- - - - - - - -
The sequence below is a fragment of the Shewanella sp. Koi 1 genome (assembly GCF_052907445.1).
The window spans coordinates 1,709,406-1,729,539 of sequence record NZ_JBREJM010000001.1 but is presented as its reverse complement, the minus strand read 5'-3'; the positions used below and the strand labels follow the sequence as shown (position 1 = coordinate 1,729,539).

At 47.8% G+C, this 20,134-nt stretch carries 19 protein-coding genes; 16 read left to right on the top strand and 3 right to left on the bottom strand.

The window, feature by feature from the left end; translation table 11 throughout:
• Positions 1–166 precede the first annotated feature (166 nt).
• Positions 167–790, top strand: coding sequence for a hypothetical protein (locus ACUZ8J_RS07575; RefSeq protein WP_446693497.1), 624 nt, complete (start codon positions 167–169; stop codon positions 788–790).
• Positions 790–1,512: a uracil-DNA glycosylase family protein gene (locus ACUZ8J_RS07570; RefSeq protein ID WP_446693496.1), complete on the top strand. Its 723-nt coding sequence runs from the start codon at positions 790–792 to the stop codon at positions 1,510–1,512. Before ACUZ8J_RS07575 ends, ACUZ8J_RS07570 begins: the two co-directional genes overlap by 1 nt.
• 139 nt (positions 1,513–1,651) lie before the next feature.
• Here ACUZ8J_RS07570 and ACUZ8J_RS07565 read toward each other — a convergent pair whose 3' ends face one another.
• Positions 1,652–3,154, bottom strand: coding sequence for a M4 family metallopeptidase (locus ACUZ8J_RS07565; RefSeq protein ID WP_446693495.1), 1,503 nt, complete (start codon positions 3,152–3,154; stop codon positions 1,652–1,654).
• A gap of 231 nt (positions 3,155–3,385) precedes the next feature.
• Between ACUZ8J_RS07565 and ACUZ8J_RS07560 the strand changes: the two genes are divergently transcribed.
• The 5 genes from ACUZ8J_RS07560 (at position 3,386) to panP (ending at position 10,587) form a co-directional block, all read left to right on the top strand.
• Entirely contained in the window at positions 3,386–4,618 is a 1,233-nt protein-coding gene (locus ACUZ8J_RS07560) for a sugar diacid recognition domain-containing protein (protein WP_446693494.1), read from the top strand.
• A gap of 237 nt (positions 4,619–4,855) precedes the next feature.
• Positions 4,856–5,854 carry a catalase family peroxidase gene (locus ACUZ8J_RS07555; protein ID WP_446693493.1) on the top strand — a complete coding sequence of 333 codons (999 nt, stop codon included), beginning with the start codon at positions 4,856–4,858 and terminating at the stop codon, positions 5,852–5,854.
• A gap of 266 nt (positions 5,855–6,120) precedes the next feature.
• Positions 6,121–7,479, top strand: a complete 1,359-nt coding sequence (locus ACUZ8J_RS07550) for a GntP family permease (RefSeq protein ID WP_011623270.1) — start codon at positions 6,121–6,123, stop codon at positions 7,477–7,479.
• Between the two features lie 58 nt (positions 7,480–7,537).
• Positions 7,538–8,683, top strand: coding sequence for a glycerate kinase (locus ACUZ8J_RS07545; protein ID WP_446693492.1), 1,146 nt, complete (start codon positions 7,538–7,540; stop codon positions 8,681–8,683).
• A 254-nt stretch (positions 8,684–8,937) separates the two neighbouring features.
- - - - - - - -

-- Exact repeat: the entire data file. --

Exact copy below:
The sequence below is a fragment of the Shewanella sp. Koi 1 genome (assembly GCF_052907445.1).
The window spans coordinates 1,709,406-1,729,539 of sequence record NZ_JBREJM010000001.1 but is presented as its reverse complement, the minus strand read 5'-3'; the positions used below and the strand labels follow the sequence as shown (position 1 = coordinate 1,729,539).

At 47.8% G+C, this 20,134-nt stretch carries 19 protein-coding genes; 16 read left to right on the top strand and 3 right to left on the bottom strand.

The window, feature by feature from the left end; translation table 11 throughout:
• Positions 1–166 precede the first annotated feature (166 nt).
• Positions 167–790, top strand: coding sequence for a hypothetical protein (locus ACUZ8J_RS07575; RefSeq protein WP_446693497.1), 624 nt, complete (start codon positions 167–169; stop codon positions 788–790).
• Positions 790–1,512: a uracil-DNA glycosylase family protein gene (locus ACUZ8J_RS07570; RefSeq protein ID WP_446693496.1), complete on the top strand. Its 723-nt coding sequence runs from the start codon at positions 790–792 to the stop codon at positions 1,510–1,512. Before ACUZ8J_RS07575 ends, ACUZ8J_RS07570 begins: the two co-directional genes overlap by 1 nt.
• 139 nt (positions 1,513–1,651) lie before the next feature.
• Here ACUZ8J_RS07570 and ACUZ8J_RS07565 read toward each other — a convergent pair whose 3' ends face one another.
• Positions 1,652–3,154, bottom strand: coding sequence for a M4 family metallopeptidase (locus ACUZ8J_RS07565; RefSeq protein ID WP_446693495.1), 1,503 nt, complete (start codon positions 3,152–3,154; stop codon positions 1,652–1,654).
• A gap of 231 nt (positions 3,155–3,385) precedes the next feature.
• Between ACUZ8J_RS07565 and ACUZ8J_RS07560 the strand changes: the two genes are divergently transcribed.
• The 5 genes from ACUZ8J_RS07560 (at position 3,386) to panP (ending at position 10,587) form a co-directional block, all read left to right on the top strand.
• Entirely contained in the window at positions 3,386–4,618 is a 1,233-nt protein-coding gene (locus ACUZ8J_RS07560) for a sugar diacid recognition domain-containing protein (protein WP_446693494.1), read from the top strand.
• A gap of 237 nt (positions 4,619–4,855) precedes the next feature.
• Positions 4,856–5,854 carry a catalase family peroxidase gene (locus ACUZ8J_RS07555; protein ID WP_446693493.1) on the top strand — a complete coding sequence of 333 codons (999 nt, stop codon included), beginning with the start codon at positions 4,856–4,858 and terminating at the stop codon, positions 5,852–5,854.
• A gap of 266 nt (positions 5,855–6,120) precedes the next feature.
• Positions 6,121–7,479, top strand: a complete 1,359-nt coding sequence (locus ACUZ8J_RS07550) for a GntP family permease (RefSeq protein ID WP_011623270.1) — start codon at positions 6,121–6,123, stop codon at positions 7,477–7,479.
• Between the two features lie 58 nt (positions 7,480–7,537).
• Positions 7,538–8,683, top strand: coding sequence for a glycerate kinase (locus ACUZ8J_RS07545; protein ID WP_446693492.1), 1,146 nt, complete (start codon positions 7,538–7,540; stop codon positions 8,681–8,683).
• A 254-nt stretch (positions 8,684–8,937) separates the two neighbouring features.